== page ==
> I was thinking faster than I was typing. I meant to say "not be a  
> performance hit".

Ahh, ok.

>>> A last scenario:
>>> A, B and C are all char[]. This would not take a performance hit.
>>> It seems to me that in a mixed chain, that there will always be a
>>> performance hit.
>> Right, though since we cache the String we should save on multiple
>> calls to termText().  And in a non-mixed chain (all new or all old) I
>> think there wouldn't be a hit.
>>> But my guess is that maintaining termBuffer once used would
>>> be a good thing.
>> Interesting...
>>> So, a modified suggestion to maintain the performance but improve  
>>> the first
>>> scenario. Do you see any problem with the following?
>>> If termBuffer is used in a token, then it is maintained and never  
>>> set to  null.
>>> Note also that resizeTermBuffer(size) maintains the termBuffer.  
>>> That is, it
>>> copies the text when the array is grown. When it is known that it  
>>> is going
>>> to be slammed this is unnecessary. One can implement a helper  
>>> function that
>>> merely grows the array. There are a couple of places this
>>> Thus setTokenText would be something like:
>>> public void setTermText(String text) {
>>>  termText = text;
>>>  if (termBuffer != null) {
>>>    growTermBuffer(termText.length());
>>>    termText.getChars(0, termText.length(), termBuffer, 0);
>>>  }
>>> }
>>> A possible implementation to grow the array would be:
>>> private void growTermBuffer(int newSize)
>>> {
>>> // determine the best size
>>> if (newSize < MIN_BUFFER_SIZE) {
>>>  newSize = MIN_BUFFER_SIZE;
>>> }
>>> // if the buffer exists and is too small, then determine a better  
>>> size.
>>> // this is the current doubling algorithm. it could be better.
>>> int tbLength = termBuffer == null ? 0 : termBuffer.length;
>>> if (tbLength > 0 && newSize > tbLength) {
>>>  int size = tbLength;
>>>  while (size < newSize) {
>>>     size *= 2;
>>>  }
>>>   newSize = size;
>>> }
>>> // Check to see if the buffer needs to be resized
>>> if (newSize > tbLength)
>>> {
>>>  termBuffer = new char[newSize];
>>> }
>>> }
>> That looks good.  Though, if Token is 100% re-used (full chain is
>> "new") then I would expect growing the char[] to be very low cost
>> (happens very few times).
> Without peeking at your Python sample below ;) the doubling  
> algorithm is costly as it over allocates too much. But it has the  
> nice behavior that reallocations are fewer.
> But, now peeking ahead, a less aggressive allocation policy would  
> cause more allocations and the array copy becomes more important.  
> Though not significantly. But in a mixed environment with some  
> sharing, it could be magnified.
> I didn't dig into it, but in the core, are reusable Tokens per  
> document or per DocumentWriter. If it is the former then the copy  
> becomes more significant. If it is the latter, then it is almost  
> moot, as you point out.

It's actually per DocumentsWriter per thread per field.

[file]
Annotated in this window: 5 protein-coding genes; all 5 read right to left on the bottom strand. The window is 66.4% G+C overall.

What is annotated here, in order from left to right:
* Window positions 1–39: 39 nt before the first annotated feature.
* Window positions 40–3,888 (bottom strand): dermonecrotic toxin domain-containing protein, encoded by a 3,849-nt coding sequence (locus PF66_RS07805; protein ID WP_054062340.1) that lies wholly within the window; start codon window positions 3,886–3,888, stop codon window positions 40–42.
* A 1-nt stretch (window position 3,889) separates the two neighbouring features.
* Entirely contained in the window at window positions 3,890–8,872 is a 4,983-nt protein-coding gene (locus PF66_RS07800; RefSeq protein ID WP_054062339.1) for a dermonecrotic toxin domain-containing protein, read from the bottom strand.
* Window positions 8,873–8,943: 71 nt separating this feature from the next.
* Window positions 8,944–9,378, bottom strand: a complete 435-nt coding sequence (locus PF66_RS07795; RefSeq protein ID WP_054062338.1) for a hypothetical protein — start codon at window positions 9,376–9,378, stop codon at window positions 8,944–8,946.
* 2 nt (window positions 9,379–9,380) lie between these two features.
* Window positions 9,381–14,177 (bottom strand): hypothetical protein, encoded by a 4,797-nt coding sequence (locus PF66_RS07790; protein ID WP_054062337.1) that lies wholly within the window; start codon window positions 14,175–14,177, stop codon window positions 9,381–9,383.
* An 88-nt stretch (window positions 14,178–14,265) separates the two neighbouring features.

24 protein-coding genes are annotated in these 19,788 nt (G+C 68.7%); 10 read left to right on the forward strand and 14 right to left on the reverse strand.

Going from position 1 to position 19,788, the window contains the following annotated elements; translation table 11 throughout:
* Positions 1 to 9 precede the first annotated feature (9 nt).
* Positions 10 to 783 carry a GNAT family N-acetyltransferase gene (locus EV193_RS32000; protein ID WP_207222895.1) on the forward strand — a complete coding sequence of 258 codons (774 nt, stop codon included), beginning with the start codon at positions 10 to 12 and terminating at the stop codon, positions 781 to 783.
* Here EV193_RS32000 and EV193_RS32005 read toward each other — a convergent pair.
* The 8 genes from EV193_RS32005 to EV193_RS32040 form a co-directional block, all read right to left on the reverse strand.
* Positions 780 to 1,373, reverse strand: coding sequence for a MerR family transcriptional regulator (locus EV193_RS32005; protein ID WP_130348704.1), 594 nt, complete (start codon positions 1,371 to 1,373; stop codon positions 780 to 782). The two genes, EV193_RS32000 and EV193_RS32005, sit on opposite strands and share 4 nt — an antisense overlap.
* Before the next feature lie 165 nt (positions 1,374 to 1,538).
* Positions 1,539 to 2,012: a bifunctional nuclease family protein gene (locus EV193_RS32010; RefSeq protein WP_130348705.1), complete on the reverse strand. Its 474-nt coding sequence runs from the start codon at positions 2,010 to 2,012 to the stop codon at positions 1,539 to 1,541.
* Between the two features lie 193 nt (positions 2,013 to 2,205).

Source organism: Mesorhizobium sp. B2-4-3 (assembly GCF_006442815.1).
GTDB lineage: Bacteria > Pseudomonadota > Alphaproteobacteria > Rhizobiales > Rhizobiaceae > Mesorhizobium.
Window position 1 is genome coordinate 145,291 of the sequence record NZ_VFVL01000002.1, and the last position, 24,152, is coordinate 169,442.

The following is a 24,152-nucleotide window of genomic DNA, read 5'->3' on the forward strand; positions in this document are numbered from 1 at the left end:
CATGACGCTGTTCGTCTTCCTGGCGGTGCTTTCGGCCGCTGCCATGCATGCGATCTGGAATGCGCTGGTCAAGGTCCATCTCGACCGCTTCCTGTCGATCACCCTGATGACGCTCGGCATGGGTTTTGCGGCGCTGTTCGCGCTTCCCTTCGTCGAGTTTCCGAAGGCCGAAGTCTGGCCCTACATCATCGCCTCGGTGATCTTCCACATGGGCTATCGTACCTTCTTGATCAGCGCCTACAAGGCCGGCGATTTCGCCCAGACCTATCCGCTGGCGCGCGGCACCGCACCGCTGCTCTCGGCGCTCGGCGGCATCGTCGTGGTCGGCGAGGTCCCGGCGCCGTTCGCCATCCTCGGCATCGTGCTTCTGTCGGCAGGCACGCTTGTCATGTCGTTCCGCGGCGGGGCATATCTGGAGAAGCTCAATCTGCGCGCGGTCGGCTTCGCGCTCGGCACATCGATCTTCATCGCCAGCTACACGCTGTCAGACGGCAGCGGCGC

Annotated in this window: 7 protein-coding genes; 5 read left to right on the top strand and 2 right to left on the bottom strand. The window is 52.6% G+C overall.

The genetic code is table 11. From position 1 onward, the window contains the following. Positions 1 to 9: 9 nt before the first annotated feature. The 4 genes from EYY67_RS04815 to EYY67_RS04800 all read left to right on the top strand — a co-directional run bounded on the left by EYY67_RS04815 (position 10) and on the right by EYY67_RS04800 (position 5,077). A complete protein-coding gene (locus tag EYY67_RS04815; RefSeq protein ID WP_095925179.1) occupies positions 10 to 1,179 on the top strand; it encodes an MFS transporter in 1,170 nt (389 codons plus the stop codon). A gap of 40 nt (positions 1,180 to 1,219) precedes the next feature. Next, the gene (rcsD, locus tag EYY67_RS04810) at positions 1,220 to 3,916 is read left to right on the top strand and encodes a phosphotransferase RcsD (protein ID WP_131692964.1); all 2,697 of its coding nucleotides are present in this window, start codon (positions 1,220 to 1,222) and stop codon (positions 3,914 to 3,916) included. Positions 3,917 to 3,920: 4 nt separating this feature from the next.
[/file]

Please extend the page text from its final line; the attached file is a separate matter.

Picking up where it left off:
>>> More below....
>>>> More responses below:
>>>> DM Smith <> wrote:
>>>>> I think the Token implementation as it stands can use some  
>>>>> improvement and
>>>>> I'd be willing to do it. I'd like some input, though.  
>>>>> Especially because it
>>>>> is core to Lucene.
>>>>> I've been working on eliminating deprecations from my user code  
>>>>> and I ran
>>>>> across Token.getText() as being deprecated.
>>>>> This is not about my code, but the code in Token.
>>>>> In Token, it allows one of two representations of the actual  
>>>>> token, either
>>>>> an immutable String, or a mutable char[]. One can flip back and  
>>>>> forth
>>>>> between these all to easily.
>>>>> termText() is deprecated so termBuffer() is suggested as a  
>>>>> replacement.
>>>>> Calling termBuffer() will potentially copy the text out of the  
>>>>> String
>>>>> termText and into the newly created buffer and return it.
>>>>> Calling setTermText(str), which is not deprecated, will drop  
>>>>> the buffer and
>>>>> save the str in termText.
>>>>> It appears that the invariant that is trying to be established is
>>>>> either termText or termBuffer holds the content, but not both.
>>>>> However, termBuffer() potentially violates this by loading  
>>>>> termText
>>>>> with the termBuffer, but not nulling out the buffer.
>>>> Actually, both are allowed to be set, as long as they are the same.
>>>> So termBuffer() is allowed to leave both non-null.
>>> I'm not sure of the advantage.
>> Covered above (mixed chains).
>>>>> Also, in my code, I am not manipulating char[] so getting the  
>>>>> buffer, I need
>>>>> to immediately convert it to a string to process it. And then  
>>>>> when I'm done,
>>>>> I have a String possibly of some other length. To stuff it back  
>>>>> into the
>>>>> termBuffer, requires a call to:
>>>>> setTermBuffer(s.toCharArray(), o, s.length())
>>>> It would be better to call Token.resizeTermBuffer(...), then
>>>> s.getChars into the Token's term buffer (saves a buffer copy).